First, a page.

Asthma affects more than 300 million people worldwide, but despite the current availability of multiple therapies, many patients remain refractory to standard treatments. Furthermore, specific therapies have been linked to adverse and sometimes life-threatening reactions. Thus, an urgent need for new therapies exists. Asthma is associated with chronic airway inflammation that involves both the innate and adaptive immune systems. While Th2 cells and eosinophils play key roles in the pathogenesis of the majority of asthma cases, recently Th17 cells have been implicated in a subgroup of asthmatics associated with neutrophilic airway inflammation and corticosteroid-resistance. Thus, Th2 and Th17 cells represent potential therapeutic targets in the treatment of asthma. Nuclear hormone receptors (NHRs) are validated anti-inflammatory therapeutic targets. This proposal is based on findings that the NHRs PPAR? and REV-ERB? are expressed in Th2 and Th17 cells, where they attenuate T cell effector function and suppress IL-4 and IL-17A expression, respectively. Since both Th2 and Th17 cells are associated with asthma development and pathogenesis, this proposal will investigate whether PPAR? and REV-ERB? are therapeutically accessible targets to ameliorate airway inflammation and asthma. The goal of Aim 1 is to determine the role of PPAR? in Th2 associated airway inflammation and airway hyper-reactivity (AHR), utilizing wild-type and T cell-specific PPAR? knockout (PPAR? cKO) mice in an ovalbumin-induced AHR model. Furthermore, the pharmaceutical potential of PPAR? will be determined by comparing responses of wild-type and PPAR? cKO mice to the PPAR? ligand rosiglitazone (Rosi), in the AHR model.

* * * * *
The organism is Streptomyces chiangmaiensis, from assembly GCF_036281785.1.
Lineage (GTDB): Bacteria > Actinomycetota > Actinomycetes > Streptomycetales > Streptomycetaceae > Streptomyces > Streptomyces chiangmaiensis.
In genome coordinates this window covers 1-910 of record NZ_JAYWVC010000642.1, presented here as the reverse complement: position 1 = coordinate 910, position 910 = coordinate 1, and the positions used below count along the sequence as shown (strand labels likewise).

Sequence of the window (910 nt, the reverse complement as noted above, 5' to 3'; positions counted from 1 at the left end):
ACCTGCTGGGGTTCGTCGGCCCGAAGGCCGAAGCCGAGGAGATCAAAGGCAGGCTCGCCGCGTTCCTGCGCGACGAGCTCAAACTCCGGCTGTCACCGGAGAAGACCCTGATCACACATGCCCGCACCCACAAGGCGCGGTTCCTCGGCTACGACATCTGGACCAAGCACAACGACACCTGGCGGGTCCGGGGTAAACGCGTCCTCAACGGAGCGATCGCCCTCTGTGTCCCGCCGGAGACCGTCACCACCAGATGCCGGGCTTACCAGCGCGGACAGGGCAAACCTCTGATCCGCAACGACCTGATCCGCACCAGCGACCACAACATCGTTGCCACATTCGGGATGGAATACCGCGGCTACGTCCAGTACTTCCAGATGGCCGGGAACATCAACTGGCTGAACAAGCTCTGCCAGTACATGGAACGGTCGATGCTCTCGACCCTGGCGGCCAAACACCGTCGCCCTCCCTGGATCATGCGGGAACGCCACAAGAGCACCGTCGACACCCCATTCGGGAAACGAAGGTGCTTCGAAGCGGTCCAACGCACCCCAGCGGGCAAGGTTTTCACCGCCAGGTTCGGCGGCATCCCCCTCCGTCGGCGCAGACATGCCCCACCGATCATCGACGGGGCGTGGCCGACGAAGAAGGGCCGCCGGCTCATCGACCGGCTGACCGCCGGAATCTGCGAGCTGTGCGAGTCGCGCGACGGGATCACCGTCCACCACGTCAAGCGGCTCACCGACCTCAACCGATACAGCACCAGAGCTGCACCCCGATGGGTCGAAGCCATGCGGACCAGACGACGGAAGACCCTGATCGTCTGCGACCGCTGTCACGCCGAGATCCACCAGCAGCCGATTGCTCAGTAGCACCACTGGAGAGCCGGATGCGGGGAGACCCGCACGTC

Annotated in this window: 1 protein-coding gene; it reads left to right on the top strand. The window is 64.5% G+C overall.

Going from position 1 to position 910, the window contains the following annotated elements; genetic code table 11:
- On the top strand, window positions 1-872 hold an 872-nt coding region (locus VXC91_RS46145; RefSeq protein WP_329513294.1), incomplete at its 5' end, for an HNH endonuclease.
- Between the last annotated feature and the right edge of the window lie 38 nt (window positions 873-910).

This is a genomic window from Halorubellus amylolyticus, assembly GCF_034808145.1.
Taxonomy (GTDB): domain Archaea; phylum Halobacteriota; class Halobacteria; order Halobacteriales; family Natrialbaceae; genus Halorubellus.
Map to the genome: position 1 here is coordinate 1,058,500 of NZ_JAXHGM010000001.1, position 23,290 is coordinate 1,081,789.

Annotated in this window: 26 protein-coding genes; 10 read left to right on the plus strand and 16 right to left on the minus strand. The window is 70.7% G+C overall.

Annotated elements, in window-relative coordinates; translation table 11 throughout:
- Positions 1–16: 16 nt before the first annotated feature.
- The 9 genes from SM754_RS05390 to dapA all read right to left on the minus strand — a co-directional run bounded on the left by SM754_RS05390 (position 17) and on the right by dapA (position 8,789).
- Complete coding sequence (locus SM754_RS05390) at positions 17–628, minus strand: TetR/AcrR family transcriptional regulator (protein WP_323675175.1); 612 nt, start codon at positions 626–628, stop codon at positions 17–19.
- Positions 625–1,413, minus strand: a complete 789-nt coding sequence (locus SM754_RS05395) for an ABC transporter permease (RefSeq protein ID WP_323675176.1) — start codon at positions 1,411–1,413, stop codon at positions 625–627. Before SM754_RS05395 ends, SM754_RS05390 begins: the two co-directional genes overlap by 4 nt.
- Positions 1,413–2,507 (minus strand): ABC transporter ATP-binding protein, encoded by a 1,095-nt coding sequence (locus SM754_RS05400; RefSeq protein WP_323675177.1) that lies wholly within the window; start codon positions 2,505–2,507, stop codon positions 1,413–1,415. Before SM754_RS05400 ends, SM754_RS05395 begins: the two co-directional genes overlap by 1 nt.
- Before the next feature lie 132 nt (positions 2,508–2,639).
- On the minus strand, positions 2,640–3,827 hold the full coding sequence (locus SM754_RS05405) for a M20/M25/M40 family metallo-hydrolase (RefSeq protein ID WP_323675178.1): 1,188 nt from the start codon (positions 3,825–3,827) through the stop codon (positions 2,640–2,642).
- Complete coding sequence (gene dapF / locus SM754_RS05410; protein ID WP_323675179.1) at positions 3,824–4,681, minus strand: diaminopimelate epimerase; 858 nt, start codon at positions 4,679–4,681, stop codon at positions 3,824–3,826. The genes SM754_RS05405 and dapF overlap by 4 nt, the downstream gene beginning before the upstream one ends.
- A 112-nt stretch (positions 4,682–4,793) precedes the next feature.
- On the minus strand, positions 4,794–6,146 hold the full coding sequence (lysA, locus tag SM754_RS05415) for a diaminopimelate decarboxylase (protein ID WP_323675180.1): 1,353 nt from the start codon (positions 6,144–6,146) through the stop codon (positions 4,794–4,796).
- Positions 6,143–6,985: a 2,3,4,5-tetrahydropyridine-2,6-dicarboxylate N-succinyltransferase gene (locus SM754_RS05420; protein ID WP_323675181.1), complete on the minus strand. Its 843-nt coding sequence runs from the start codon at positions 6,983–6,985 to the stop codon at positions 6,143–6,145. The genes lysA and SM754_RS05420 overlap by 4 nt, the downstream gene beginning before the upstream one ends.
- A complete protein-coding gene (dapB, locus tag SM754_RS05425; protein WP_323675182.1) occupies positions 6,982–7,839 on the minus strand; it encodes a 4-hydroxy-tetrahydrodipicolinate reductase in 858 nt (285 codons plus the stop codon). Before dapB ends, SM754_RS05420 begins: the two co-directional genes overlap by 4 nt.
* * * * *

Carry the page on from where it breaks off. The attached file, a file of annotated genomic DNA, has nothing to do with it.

In Aim 2, the molecular mechanisms underlying PPAR? and the corepressor SMRT functions in Th2 cells will be characterized. Global transcriptomic and cistromic analyses will be conducted in Th2 cells in the absence or presence of PPAR? ligand and these results correlated to identify direct and indirect PPAR? targets. The goal of Aim 3 is to determine the role of REV-ERB? in Th17-associated airway inflammation and AHR using novel T cell-specific REV-ERB? loss-of-function and gain-of-function mouse models, as well as a synthetic REV-ERB agonist, to test the hypothesis that activating REV-ERB? can ameliorate Th17 cell associated AHR and asthma.
In Aim 4, the molecular mechanism of REV-ERB? and ROR?t interactions in Th17 cells will be dissected by mapping the ROR? and REV-ERB? cistromes to gain mechanistic insight into their global DNA binding activities. These genomic binding maps will be compared with transcriptional outcomes in wild-type and REV-ERB? knockout Th17 cells, with the goal of elucidating the REV-ERB? dependent transcriptional network. The proposed studies will advance the understanding of the molecular mechanisms of PPAR? and REV-ERB? actions in T helper cell subsets, and explore their therapeutic potential in T cell function to ameliorate airway inflammation and asthma.

Public Health Relevance

This proposal is directed at characterizing how nuclear receptors PPAR?, REV-ERB?/? and ROR?t control target genes to regulate T cell function associated with asthma development and pathogenesis. This work is anticipated to provide insights for the development of therapeutically accessible targets to ameliorate airway inflammation and asthma.

National Institute of Health (NIH)
National Heart, Lung, and Blood Institute (NHLBI)
Research Project (R01)
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Molecular and Cellular Endocrinology Study Section (MCE)
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Lin, Sara
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Salk Institute for Biological Studies
La Jolla
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